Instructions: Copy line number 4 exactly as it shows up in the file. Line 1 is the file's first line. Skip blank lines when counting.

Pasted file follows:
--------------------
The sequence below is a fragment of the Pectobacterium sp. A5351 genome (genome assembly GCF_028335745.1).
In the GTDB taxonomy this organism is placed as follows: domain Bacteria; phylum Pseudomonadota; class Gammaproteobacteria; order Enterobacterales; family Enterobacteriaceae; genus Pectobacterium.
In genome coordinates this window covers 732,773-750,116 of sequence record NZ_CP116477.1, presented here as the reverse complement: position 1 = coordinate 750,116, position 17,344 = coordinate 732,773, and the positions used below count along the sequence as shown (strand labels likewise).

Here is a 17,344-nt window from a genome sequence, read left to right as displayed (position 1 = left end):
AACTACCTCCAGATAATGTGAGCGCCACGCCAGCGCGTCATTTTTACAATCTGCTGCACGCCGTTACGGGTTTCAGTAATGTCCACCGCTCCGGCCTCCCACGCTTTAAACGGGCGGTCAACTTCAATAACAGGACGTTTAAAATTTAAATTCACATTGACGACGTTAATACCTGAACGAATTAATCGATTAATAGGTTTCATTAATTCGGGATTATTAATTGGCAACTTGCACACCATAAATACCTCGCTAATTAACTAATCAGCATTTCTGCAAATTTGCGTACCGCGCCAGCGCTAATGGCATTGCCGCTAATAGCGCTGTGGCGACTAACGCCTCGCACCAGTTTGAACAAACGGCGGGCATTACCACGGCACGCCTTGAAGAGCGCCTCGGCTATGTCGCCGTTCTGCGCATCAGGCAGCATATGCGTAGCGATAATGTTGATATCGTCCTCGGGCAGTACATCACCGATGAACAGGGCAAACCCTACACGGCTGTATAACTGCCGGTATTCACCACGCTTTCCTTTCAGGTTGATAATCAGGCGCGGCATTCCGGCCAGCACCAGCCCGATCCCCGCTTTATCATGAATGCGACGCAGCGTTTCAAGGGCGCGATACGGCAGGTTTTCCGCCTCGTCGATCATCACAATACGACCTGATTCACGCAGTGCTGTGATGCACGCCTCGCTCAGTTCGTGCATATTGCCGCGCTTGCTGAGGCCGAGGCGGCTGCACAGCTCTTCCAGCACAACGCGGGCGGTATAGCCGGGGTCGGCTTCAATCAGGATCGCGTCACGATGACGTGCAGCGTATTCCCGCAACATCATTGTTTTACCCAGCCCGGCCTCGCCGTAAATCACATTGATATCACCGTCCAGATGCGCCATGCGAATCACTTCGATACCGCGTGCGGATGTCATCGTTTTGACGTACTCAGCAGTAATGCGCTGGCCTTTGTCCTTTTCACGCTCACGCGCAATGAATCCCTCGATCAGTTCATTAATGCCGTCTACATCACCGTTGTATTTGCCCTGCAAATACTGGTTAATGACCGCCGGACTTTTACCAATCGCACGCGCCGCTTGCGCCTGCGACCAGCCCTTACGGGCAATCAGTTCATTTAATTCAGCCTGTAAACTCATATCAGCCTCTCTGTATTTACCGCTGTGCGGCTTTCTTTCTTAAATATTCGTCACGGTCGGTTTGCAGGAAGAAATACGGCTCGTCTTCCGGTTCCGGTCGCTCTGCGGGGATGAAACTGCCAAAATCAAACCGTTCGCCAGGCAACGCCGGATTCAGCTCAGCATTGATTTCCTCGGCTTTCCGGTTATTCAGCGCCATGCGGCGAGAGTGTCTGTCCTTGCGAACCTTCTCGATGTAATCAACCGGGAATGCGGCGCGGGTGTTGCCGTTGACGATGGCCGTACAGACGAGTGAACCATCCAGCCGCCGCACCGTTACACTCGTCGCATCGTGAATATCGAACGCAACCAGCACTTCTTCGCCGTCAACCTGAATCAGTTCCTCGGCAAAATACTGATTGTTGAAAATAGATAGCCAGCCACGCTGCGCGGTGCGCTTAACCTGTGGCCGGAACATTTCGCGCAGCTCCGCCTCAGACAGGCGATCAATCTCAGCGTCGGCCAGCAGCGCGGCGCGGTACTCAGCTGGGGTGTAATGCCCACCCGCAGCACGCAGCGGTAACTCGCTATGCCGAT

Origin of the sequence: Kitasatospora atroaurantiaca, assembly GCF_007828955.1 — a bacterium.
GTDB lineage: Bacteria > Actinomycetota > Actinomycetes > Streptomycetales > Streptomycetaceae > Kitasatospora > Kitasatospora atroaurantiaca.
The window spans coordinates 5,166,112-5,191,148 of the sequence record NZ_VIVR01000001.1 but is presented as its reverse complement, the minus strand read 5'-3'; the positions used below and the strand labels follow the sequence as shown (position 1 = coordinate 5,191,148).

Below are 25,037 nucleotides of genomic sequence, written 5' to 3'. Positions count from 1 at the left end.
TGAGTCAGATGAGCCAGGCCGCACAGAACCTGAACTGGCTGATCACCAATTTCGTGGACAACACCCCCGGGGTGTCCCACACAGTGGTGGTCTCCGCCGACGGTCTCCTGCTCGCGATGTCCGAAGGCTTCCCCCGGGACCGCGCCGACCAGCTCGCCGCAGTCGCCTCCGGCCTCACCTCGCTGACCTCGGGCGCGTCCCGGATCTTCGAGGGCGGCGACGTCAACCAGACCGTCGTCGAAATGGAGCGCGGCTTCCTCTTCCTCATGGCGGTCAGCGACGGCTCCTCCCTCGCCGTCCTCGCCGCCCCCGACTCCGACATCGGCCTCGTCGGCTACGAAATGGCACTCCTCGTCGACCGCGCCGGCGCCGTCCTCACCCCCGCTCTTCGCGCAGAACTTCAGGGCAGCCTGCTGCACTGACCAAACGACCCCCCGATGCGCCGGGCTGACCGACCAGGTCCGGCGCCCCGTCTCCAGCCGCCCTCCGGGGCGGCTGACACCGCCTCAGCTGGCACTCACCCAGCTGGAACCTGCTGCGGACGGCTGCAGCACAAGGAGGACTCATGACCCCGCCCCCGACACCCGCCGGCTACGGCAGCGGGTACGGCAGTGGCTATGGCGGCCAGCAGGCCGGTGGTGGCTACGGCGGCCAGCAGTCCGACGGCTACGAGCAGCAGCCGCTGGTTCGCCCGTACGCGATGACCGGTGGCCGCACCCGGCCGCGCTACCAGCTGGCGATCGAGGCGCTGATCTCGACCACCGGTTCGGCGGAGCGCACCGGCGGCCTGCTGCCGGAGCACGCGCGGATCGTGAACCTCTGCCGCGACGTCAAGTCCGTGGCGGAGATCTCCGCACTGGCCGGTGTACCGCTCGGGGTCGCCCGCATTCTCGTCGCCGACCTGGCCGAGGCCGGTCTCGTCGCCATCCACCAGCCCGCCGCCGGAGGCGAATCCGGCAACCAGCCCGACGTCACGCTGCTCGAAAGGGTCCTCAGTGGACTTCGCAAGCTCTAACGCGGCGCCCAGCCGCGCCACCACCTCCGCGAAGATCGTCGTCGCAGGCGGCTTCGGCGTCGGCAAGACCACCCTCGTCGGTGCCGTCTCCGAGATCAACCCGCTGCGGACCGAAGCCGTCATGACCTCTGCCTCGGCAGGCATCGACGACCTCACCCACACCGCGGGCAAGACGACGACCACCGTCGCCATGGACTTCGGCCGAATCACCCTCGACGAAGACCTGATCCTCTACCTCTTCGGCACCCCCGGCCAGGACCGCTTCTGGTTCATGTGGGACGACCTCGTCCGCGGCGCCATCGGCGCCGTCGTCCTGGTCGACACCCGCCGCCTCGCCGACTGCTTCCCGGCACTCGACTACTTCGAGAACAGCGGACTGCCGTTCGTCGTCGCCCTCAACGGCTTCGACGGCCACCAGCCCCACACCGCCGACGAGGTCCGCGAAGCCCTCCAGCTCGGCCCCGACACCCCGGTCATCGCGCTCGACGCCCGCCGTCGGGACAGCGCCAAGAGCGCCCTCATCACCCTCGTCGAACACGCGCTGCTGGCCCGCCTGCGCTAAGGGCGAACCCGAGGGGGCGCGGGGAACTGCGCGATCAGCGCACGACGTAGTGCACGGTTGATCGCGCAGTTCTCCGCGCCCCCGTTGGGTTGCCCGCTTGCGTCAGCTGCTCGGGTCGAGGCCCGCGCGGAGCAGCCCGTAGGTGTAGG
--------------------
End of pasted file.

Here is a 17,344-nt window from a genome sequence, read left to right as displayed (position 1 = left end):